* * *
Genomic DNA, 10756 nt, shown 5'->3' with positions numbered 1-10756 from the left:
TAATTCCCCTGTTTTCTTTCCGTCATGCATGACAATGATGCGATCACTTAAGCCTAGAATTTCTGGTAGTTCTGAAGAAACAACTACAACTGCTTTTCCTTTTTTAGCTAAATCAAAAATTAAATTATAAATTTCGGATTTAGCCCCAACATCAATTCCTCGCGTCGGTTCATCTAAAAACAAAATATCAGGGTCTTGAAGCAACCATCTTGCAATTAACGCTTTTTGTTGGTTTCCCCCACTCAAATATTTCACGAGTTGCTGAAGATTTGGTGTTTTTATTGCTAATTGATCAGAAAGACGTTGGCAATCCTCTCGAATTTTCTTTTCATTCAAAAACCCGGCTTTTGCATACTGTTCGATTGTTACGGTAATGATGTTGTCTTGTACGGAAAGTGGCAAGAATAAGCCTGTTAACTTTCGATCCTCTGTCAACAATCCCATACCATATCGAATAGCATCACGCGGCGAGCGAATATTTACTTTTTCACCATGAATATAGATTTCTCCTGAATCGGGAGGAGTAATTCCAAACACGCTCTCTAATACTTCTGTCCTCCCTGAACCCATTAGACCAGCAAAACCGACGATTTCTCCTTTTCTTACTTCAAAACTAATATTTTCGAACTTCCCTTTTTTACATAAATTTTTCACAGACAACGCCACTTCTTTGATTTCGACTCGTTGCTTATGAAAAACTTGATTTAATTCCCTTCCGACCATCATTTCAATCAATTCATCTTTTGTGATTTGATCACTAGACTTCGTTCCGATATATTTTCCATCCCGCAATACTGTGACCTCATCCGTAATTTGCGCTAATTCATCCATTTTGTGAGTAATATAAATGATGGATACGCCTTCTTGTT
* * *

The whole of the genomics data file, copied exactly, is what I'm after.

Genomic DNA, 10756 nt, shown 5'->3' with positions numbered 1-10756 from the left:
TAATTCCCCTGTTTTCTTTCCGTCATGCATGACAATGATGCGATCACTTAAGCCTAGAATTTCTGGTAGTTCTGAAGAAACAACTACAACTGCTTTTCCTTTTTTAGCTAAATCAAAAATTAAATTATAAATTTCGGATTTAGCCCCAACATCAATTCCTCGCGTCGGTTCATCTAAAAACAAAATATCAGGGTCTTGAAGCAACCATCTTGCAATTAACGCTTTTTGTTGGTTTCCCCCACTCAAATATTTCACGAGTTGCTGAAGATTTGGTGTTTTTATTGCTAATTGATCAGAAAGACGTTGGCAATCCTCTCGAATTTTCTTTTCATTCAAAAACCCGGCTTTTGCATACTGTTCGATTGTTACGGTAATGATGTTGTCTTGTACGGAAAGTGGCAAGAATAAGCCTGTTAACTTTCGATCCTCTGTCAACAATCCCATACCATATCGAATAGCATCACGCGGCGAGCGAATATTTACTTTTTCACCATGAATATAGATTTCTCCTGAATCGGGAGGAGTAATTCCAAACACGCTCTCTAATACTTCTGTCCTCCCTGAACCCATTAGACCAGCAAAACCGACGATTTCTCCTTTTCTTACTTCAAAACTAATATTTTCGAACTTCCCTTTTTTACATAAATTTTTCACAGACAACGCCACTTCTTTGATTTCGACTCGTTGCTTATGAAAAACTTGATTTAATTCCCTTCCGACCATCATTTCAATCAATTCATCTTTTGTGATTTGATCACTAGACTTCGTTCCGATATATTTTCCATCCCGCAATACTGTGACCTCATCCGTAATTTGCGCTAATTCATCCATTTTGTGAGTAATATAAATGATGGATACGCCTTCTTGTT